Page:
The Bureau of Refugees, Freedmen, and Abandoned Lands was established in the War Department in March of 1865. It was commonly called the Freedman’s Bureau and was responsible for the management and supervision of matters relating to refuges, freedmen, and abandoned lands. The Bureau assisted disenfranchised Americans, primarily African Americans, with temporal, legal and financial matters, with the intent of helping people to become self-sufficient. Matters handled included the distributing of food and clothing; operating temporary medical facilities; acquiring back pay, bounty payments, and pensions; facilitating the creation of schools, including the founding of Howard University; reuniting family members; handling marriages; and providing banking services. Banking services were provided by the establishment of the Freedman’s Saving and Trust Company, or Freedman’s Bank.

The Bureau functioned as an agency of the War Department from approximately June 1865 until December 1868. In 1872, the functions of the Bureau were transferred to the Freedmen’s Branch of the Adjutant General’s Office.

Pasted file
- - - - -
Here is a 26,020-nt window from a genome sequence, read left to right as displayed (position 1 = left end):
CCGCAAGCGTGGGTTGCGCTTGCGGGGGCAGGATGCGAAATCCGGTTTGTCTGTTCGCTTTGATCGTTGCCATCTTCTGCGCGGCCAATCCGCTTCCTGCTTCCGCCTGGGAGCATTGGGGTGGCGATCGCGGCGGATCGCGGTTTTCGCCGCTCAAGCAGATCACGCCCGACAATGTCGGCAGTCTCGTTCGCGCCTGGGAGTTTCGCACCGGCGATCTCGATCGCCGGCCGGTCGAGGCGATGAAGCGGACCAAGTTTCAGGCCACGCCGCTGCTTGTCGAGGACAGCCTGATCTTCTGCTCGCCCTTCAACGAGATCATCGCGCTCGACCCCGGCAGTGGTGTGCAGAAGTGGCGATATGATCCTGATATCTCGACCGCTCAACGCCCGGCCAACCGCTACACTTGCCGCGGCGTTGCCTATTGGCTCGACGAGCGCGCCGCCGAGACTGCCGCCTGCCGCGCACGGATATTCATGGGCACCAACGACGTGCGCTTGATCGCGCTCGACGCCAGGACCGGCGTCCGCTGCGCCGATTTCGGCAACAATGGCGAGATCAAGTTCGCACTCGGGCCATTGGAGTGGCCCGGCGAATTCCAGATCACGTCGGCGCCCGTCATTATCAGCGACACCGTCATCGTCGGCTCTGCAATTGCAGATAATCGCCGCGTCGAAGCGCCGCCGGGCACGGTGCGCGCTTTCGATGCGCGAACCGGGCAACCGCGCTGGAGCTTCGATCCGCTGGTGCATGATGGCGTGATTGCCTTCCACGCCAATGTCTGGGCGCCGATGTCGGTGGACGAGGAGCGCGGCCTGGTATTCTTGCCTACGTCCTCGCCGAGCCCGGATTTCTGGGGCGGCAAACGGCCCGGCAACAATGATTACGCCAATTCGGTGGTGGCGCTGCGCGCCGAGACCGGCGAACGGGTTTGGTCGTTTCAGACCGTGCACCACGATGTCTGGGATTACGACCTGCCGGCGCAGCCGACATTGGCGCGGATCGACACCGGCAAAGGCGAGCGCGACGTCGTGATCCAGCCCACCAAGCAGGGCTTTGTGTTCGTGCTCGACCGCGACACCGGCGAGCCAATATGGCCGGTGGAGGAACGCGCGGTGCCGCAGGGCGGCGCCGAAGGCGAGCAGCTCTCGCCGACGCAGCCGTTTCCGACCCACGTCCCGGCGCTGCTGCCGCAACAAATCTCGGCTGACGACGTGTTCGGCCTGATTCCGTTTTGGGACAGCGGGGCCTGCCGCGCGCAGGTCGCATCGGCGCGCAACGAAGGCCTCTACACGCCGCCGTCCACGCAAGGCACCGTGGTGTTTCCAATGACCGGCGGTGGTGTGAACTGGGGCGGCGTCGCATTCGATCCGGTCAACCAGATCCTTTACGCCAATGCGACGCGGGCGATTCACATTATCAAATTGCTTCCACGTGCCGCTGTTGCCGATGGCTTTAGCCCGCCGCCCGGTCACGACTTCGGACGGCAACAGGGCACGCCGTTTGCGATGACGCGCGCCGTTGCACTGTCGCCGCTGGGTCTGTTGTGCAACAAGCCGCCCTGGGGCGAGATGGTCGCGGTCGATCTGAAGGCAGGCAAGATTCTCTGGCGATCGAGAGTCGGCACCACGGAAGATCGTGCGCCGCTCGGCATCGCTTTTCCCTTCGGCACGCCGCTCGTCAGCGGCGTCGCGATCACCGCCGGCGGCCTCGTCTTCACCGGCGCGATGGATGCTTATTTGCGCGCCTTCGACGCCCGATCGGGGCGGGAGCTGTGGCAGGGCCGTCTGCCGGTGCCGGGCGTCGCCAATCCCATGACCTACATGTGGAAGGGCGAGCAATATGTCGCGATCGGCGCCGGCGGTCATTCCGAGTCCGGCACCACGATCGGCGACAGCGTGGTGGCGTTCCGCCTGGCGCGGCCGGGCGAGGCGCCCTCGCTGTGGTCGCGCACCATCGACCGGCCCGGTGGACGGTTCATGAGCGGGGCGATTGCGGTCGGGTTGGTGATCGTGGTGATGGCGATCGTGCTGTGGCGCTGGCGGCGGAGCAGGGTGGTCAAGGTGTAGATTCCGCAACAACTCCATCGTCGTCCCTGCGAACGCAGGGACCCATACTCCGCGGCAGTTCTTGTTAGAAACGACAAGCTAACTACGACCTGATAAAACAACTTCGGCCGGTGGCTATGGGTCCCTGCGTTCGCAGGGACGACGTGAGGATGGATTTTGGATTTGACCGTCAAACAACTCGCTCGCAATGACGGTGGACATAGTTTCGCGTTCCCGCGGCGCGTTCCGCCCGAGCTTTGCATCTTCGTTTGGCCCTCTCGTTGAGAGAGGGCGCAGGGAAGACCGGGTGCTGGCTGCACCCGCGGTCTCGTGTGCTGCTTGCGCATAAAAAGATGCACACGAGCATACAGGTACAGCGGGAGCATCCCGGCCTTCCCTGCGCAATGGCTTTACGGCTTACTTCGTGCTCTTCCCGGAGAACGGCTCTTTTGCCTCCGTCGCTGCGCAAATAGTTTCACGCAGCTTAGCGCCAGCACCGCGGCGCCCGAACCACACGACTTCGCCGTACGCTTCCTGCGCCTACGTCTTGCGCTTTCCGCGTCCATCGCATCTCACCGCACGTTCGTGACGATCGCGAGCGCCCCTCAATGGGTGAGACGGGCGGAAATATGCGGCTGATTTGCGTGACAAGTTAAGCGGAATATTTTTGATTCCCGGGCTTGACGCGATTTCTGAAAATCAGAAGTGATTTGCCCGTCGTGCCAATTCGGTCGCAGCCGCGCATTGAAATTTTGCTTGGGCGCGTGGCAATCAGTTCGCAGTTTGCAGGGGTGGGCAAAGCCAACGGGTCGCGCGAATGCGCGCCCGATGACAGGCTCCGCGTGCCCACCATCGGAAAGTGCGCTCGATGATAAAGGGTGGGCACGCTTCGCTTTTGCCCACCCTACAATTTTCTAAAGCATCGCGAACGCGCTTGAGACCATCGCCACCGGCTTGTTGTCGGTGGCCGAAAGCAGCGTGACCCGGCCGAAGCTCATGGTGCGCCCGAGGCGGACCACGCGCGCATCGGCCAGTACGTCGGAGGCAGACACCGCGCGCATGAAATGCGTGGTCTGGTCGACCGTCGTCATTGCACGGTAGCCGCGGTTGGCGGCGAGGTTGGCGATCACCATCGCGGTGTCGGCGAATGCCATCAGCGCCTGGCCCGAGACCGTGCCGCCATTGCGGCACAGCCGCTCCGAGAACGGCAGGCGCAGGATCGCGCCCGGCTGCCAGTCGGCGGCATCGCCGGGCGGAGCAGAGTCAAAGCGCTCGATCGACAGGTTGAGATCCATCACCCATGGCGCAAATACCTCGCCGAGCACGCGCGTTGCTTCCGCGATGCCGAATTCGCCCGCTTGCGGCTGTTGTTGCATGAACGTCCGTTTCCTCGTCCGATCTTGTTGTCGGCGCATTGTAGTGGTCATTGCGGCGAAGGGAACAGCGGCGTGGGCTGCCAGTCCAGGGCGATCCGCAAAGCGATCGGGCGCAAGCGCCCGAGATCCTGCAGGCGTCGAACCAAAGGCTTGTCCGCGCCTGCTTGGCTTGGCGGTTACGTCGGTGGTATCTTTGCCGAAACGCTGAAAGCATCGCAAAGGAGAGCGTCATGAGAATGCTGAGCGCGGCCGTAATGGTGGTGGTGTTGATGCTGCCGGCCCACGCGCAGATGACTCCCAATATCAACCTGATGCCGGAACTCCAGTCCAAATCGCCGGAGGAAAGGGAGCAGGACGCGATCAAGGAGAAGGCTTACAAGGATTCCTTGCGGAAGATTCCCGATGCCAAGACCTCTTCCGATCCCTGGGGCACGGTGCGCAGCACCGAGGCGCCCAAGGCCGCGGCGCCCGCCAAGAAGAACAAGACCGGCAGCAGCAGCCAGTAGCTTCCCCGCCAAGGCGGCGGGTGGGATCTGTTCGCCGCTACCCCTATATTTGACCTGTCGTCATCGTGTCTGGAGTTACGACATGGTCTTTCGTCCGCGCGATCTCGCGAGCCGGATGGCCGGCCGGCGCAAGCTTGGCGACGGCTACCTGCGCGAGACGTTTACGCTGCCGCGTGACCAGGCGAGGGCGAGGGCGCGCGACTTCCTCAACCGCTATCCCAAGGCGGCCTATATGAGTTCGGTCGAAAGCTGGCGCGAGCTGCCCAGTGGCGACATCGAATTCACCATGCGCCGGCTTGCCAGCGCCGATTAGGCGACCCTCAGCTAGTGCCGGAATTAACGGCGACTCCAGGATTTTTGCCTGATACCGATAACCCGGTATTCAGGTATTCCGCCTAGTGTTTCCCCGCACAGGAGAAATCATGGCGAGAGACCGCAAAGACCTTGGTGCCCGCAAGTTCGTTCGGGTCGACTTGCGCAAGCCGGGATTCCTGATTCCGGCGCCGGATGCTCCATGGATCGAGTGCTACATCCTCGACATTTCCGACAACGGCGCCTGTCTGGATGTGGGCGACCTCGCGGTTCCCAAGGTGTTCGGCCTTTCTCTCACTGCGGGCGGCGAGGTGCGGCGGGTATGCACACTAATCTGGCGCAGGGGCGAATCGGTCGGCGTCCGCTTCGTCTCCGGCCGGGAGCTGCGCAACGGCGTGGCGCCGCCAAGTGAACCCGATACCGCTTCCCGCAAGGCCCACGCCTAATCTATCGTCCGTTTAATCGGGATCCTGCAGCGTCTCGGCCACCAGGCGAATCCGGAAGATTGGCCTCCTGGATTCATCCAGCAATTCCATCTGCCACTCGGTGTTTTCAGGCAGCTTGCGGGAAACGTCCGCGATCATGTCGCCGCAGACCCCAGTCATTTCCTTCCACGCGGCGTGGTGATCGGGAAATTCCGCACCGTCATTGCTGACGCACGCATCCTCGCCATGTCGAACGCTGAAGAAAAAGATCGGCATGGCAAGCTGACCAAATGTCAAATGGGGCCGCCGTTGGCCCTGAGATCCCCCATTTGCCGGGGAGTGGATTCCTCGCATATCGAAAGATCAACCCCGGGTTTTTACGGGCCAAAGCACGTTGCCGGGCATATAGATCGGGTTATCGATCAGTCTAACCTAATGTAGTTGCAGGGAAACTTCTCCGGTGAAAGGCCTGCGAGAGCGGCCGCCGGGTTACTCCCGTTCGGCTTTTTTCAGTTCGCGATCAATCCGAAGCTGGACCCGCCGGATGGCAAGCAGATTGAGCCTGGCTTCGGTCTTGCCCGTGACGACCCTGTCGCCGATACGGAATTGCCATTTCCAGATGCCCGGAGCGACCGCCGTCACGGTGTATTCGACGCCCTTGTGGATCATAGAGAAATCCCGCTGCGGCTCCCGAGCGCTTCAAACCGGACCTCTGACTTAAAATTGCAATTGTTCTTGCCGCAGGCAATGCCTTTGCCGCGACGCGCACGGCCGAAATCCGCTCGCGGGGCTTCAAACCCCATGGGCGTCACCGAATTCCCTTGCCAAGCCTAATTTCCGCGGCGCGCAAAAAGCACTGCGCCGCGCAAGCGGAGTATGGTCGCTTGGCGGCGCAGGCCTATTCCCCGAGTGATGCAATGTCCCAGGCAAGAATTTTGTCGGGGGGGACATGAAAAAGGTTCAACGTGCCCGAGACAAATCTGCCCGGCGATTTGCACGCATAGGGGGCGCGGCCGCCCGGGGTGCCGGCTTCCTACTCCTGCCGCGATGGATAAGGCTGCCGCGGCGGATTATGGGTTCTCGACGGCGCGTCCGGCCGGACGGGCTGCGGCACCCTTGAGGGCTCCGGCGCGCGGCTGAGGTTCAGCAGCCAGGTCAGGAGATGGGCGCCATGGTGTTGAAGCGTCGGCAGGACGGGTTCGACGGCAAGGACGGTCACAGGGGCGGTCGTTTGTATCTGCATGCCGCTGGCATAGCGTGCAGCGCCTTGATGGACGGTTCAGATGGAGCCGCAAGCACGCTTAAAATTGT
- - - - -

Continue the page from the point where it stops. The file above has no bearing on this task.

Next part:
The Bureau assisted over one million African Americans, including many of the nearly four million emancipated slaves, which was over 25% of the population of former slaves in America.

The records identify those who sought help from the Bureau at the end of the Civil War. Most supplicants were freed slaves, some of which were military veterans. In addition, a few veterans who were not African Americans also sought help from the Bureau. Freedmen’s Bureau records are usually reliable, because the records were supplied through first-person correspondence or the recording of a marriage.

Citing This Collection

Citations help you keep track of places you have searched and sources you have found. Identifying your sources helps others find the records you used.

Collection Citation
"North Carolina, Freedmen's Bureau Field Office Records, 1863-1872." Images. FamilySearch. http://FamilySearch.org : 14 June 2016. Citing NARA microfilm publication M1909. Washington, D.C.: National Archives and Records Administration, n.d.
Collection Citation
"North Carolina, Freedmen's Bureau Assistant Commissioner Records, 1862-1870." Database with images. FamilySearch. http://FamilySearch.org : 14 June 2016. Citing NARA microfilm publication M843. Washington, D.C.: National Archives and Records Administration, n.d.
Record Citation:
When looking at a record, the citation is found below the record.
Image Citation:
When looking at an image, the citation is found on the Information tab at the bottom left of the screen.

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Please follow these guidelines as you make changes. Thank you for any contributions you may provide.